Step Inside The Place Where The Most Expensive Meat In NYC Is Served

busy dining room at new york steakhouse old homestead

Photo: Daniel Goodman/Business Insider

There’s owning a steakhouse, and then there’s perfecting steak.There’s choosing cuts of meat, and then there’s innovating meat with new cuts no one has ever had before.

New York’s Old Homestead Steakhouse specialises in perfection and innovation.

Owners Greg and Marc Sherry have gone farther than just keeping a classic steakhouse feel in their restaurant, they’re basically American steak ambassadors. Thanks to their efforts, Wagyu (more commonly known as Kobe beef) was brought to America from Japan in the early 1990s.

Now the restaurant serves the most expensive cut of steak in the city. A $350 piece of Wagyu beef carefully sliced and imported from Kobe.

“It’s become a cult [thing] to come here and get a steak for $350 and a great bottle of wine,” Greg Sherry told Business Insider.

Just ask the guy who once had two cuts prepared and taken to his private plane. Or any of the parade of celebrities who have come in to the restaurant to try the cut of meat that Sherry describes as “the 4th of July in your mouth.”

The brothers found Wagyu when they went to Japan in the 1990s, tried the meat and immediately fell in love. Wagyu beef is fed on barley and bathed with beer. The cows are not allowed to graze so they don’t develop muscles. Instead, their meat is full of fat (as you can see from all the white marbling on the left).

Wagyu Beef Old Homestead Steakhouse

Photo: Old Homestead

Sherry told Business Insider that to get American food regulators to allow Wagyu into the country, he and his brother had to work with Japanese farmers to bring their facilities up to American health code.And so Old Homestead was first to bring the beef to America.

But back to the place. Old Homestead has been around since 1868, when it was called the Tidewater Trading Post because the Hudson River crept right along the restaurant’s West 14th and 9th Avenue location.

The river has since receded, and what was once a neighbourhood of meat purveyors and dock workers is now home to some of the most glamorous hotels and nightclubs in the world. Google’s New York office is right around the corner.

The Sherry family has owned the restaurant since the 1940s, when Harry Sherry, who started out there as a dishwasher, bought it from its former owner.

“This was my favourite,” Greg, Harry’s grandson, told Business Insider. “I was groomed here, I was weened here.”

The relationships Harry established, and that his grandsons maintained, secured that Old Homestead gets the best, freshest cuts regardless of what’s going on in the meat market. The restaurant has expanded too, with locations at Caesars in Las Vegas and The Borgata in Atlantic City.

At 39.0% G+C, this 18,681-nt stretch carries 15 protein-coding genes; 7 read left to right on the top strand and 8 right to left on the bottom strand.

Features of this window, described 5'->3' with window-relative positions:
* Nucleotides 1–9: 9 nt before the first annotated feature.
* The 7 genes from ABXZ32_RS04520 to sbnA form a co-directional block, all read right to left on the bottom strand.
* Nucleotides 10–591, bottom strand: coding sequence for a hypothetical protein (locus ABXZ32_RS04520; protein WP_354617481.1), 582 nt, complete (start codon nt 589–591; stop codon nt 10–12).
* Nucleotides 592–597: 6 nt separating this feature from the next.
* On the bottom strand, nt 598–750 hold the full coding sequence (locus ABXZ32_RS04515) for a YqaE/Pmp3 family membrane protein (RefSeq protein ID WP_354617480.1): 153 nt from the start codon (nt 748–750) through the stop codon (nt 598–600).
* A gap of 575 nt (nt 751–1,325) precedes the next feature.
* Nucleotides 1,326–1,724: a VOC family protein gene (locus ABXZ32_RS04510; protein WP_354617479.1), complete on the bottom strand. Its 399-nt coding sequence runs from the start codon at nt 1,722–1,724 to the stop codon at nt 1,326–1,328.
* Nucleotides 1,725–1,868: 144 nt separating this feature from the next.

“I’ve been doing this for 40 years, you can’t fake me out… I’m obsessed with quality control,” Greg Sherry said, adding “We specialize in the four food groups, beef, beef, beef, and beef.”

When you walk into Old Homestead, you see simplicity. The Sherry brothers have kept the decor warm and traditional through three renovations.

The downstairs dining room is the first to fill up. It was packed by 6:30 on a Thursday evening.

The restaurant has three floors.

On the 2nd floor there's a dining room that seats about 30.

It's called the library.

There's also a stunning 15-person private room called the Julian Schnabel room, after the artist and film maker.

Schnabel did some work for Old Homestead's Atlantic City location (in the Borgata) and became friends with the Sherry brothers.

When they found more space at their flagship location in NYC, they decided to fill it with Schnabel's work and name it in his honour.

There's also room for 80 more people in a private space on the third floor.

Now for the food — Greg Sherry told us that everything is big at Old Homestead.

And the shrimp on this seafood platter were, in fact, the size of a fist.

There are other appetizers of course.

Crab cakes (that could be main attractions).

And your more traditional steakhouse fare.

Pro tip: Try the Mac and Cheese.

Of course, it all takes a back seat to Old Homestead's generous cuts of beef — like this filet mignon.

Or this rib steak on the bone.

If you can't shell out $350, go for the Wagyu burger. It's massive and melts in your mouth.

And obviously you'll need to pair all that with wine. Greg Sherry suggests a Burgundy.

After seeing those photos, maybe you think this next headline is debatable.

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